Mon, 12 Jul 2021 09:48:38 GMT
Mateusz Tokarz is former head of the VFX department at Alvernia Studios. He graduated from AGH University of Science and Technology with a master's degree in implementation and analysis of tracking methods in his thesis 'Video-based camera tracking'. Initially, he worked in computer games production at Teyon. He studied at the Academy of Fine Arts in Cracow where he practiced animation, digital arts, and performance. Currently, senior VFX supervisor at Platige Image. Mateusz has conducted and supervised international movie and advertising projects with stars such as Jennifer Lopez, Ray Liotta, Richard Gere, Sigourney Weaver, and Joanna Kulig. Currently, at Platige Image he is working on special effects for the second season of 'The Witcher' series.
Mateusz> Big effects don't necessarily have to be realistic, but invisible ones, on the other hand, always do. But in both cases, the end result has to be believable. Thanks to Hollywood productions, the viewer's concept of credibility has been greatly expanded. No one is surprised anymore by characters throwing around balls of energy, or superheroes with mechanically enhanced bodies. This is partly because the technical quality of these effects is increasing, but also partly because we've now seen them hundreds of times in different movies. Our brains have got used to special effects, which increases our tolerance towards them. In both cases, the biggest challenge is achieving credibility in a large number of shots while keeping the post-production time short. Computers are speeding up, programs are getting better tools and people are better trained, but also the number of films using post-production is increasing every year.
Mateusz> First and foremost, a director should remember that we are there to execute their vision, but just as with the physical production, we are limited by time and budget. Therefore, it is extremely important to start planning the effects as early as possible in the production process. Nowadays, it is becoming standard practice to have a VFX supervisor, or a VFX studio, working on the production from the first drafts of the script. Our work involves not only the technical implementation of the task, but also creative advice on how to achieve the director’s intended goal using the appropriate means. For example, there is a huge difference in the time and cost of post-production between shots from a static and a moving camera. From a cost point of view, it doesn’t pay to build a 3D world just for one shot, but if it’s crucial to the story, it’s worth considering, for example, whether to use an asset multiple times. On the other hand, if the camera movement is not important, it’s worth considering a 2D or 2.5D approach and using matte paint, which can be equally or even more effective than 3D. There are many more examples like this.
Mateusz> I was passionate about computers and creating from an early age. Back then, it didn't really matter what I was creating – I was just interested in building things and seeing how they worked from a mechanical point of view, and also how people reacted to them. Pretty soon, playing games was replaced by more creative activities – first programming, then music (long before Fruity Loops came on the market), and finally 3D graphics. In my first year of college, this passion changed into work, and, in turn, I had the opportunity to hone my programming skills at university. When I started to feel that I was missing the basics related to classical art, I took another course at the Academy of Fine Arts to broaden my skills. All that time, I was also working in parallel in the industry and so my passion became my profession. I have always been somewhere between art and technology. Thanks to the creative environment at Platige Image, I can constantly develop and improve my skills. There are still people here who built this company and have years of experience in the industry, as well as the so-called young talents. I try to learn as much as possible from each of them, whenever I see that they have something valuable to share. Sometimes it's artistic sensitivity, and sometimes technical skills, soft skills, or their work ethic.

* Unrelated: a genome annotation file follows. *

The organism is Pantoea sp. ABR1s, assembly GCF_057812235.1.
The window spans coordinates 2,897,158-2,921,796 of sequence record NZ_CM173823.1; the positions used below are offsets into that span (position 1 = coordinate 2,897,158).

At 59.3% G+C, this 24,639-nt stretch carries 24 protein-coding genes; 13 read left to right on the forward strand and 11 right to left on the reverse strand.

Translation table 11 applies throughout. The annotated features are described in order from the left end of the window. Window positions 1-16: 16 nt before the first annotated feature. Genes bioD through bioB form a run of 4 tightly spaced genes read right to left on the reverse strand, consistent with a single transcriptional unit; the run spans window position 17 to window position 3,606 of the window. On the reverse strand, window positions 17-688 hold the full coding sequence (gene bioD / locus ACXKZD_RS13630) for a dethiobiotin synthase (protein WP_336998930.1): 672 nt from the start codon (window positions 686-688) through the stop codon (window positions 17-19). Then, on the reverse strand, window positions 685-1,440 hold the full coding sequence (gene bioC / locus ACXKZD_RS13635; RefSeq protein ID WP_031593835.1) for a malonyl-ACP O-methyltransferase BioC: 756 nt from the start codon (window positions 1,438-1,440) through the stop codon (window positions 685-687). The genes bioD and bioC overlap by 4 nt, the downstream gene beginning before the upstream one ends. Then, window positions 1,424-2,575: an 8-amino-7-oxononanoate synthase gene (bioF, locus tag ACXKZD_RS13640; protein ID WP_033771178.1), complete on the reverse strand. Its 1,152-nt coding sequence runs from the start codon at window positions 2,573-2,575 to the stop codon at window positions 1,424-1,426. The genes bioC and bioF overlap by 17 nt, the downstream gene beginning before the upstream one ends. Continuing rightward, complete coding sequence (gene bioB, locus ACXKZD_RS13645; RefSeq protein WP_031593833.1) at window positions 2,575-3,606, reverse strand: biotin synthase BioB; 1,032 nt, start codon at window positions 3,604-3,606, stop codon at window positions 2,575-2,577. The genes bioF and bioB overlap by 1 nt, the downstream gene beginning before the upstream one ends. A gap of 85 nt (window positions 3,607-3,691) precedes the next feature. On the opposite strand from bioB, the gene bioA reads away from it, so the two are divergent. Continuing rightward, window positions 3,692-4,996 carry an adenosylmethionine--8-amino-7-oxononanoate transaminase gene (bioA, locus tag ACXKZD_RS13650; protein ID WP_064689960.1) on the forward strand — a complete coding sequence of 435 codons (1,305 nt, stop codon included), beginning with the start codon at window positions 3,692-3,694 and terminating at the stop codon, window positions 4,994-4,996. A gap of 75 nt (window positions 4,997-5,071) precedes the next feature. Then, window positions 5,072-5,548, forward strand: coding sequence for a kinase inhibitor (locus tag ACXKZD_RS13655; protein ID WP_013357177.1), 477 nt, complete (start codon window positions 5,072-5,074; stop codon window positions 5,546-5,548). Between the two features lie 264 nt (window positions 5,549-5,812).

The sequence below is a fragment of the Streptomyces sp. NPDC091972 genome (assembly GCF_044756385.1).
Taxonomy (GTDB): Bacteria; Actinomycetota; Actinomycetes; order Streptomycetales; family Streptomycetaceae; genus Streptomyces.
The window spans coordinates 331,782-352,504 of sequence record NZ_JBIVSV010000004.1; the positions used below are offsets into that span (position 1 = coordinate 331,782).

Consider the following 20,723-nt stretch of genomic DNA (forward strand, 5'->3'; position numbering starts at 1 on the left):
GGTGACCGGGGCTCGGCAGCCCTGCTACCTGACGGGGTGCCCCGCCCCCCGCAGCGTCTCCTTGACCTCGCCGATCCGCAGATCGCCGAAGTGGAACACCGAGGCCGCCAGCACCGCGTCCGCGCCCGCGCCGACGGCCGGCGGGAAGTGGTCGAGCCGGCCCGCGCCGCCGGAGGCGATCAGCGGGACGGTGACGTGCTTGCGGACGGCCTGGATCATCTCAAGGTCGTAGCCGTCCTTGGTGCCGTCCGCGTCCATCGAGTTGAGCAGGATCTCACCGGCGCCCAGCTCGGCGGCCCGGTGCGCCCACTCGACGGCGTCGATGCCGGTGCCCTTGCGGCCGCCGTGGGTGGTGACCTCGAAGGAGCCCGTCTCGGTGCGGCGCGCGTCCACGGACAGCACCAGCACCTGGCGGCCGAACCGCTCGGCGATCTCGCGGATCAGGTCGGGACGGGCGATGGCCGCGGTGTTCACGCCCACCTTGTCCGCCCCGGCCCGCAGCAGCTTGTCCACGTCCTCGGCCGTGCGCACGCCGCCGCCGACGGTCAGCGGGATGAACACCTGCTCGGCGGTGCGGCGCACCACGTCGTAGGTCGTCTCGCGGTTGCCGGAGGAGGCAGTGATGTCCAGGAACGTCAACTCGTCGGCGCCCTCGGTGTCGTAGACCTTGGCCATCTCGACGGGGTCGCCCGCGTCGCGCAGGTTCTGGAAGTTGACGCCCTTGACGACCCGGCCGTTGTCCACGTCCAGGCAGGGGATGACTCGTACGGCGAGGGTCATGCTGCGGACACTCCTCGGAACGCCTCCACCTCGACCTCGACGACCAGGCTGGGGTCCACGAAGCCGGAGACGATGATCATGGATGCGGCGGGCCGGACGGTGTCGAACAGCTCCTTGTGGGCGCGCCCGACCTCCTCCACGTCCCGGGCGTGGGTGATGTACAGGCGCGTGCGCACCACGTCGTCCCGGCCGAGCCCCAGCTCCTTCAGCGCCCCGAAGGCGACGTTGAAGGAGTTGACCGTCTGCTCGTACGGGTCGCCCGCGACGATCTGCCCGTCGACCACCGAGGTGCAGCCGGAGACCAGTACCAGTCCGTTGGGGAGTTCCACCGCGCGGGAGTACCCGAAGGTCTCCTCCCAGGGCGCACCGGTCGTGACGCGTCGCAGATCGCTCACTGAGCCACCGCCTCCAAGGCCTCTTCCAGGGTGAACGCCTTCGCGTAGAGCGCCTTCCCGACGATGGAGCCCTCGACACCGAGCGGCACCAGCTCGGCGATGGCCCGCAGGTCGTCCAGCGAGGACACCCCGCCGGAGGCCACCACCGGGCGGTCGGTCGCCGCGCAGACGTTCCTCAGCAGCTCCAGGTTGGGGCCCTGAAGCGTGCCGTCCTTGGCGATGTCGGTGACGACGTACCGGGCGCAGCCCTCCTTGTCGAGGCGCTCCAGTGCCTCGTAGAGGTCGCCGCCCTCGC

Mateusz> First of all, we work on many different kinds of projects, from VFX to full CG. Also, in some projects, we are responsible for the creative process from the very beginning, while in others we only execute it. However, while the start of the project may differ, the rest of the method, with minor exceptions, is very similar. Our department, which deals with full CG and VFX projects, is divided into specialised teams. If we are working with camera material, the first step is usually 3D tracking. Then we start working on the scene layout. With full CG projects, we start by creating the layout, within which the camera work is defined. The next steps in both cases are very similar and the only difference is that when we’re working with camera material, all CG elements must be adjusted to the existing lighting conditions, while in full CG projects everything can be created at will.
Mateusz> A project is finished when all the artistic and production objectives have been met within the given budget. Of course, we always give 110% of the quality and we do our best to win as many awards and as much recognition in the industry as possible – the final viewer doesn't look at what the production budget was but, from a supervisor's point of view, it's impossible not to mention it.
Mateusz> Our pipeline is based on Maya, Houdini, and Nuke. As I mentioned earlier, I always wanted to understand how things work. As my career progressed, I tried to learn as much as I could about the latest technology and develop both 3D and compositing. Ultimately, though, it's not the specific software but how things are connected and how relationships work that is the most important and interesting thing to me at this point. Each project is different, and each one involves working on slightly different tasks and in slightly different teams – aspects such as how the work will be prepared, how the responsibilities will be delegated, and what tools we will have to prepare before we start production all have a huge impact on the comfort of our work and the final result. Of course, nothing happens by itself, but when the shots are ready before the deadline and no one is staying up all night, then I feel that everything is working well.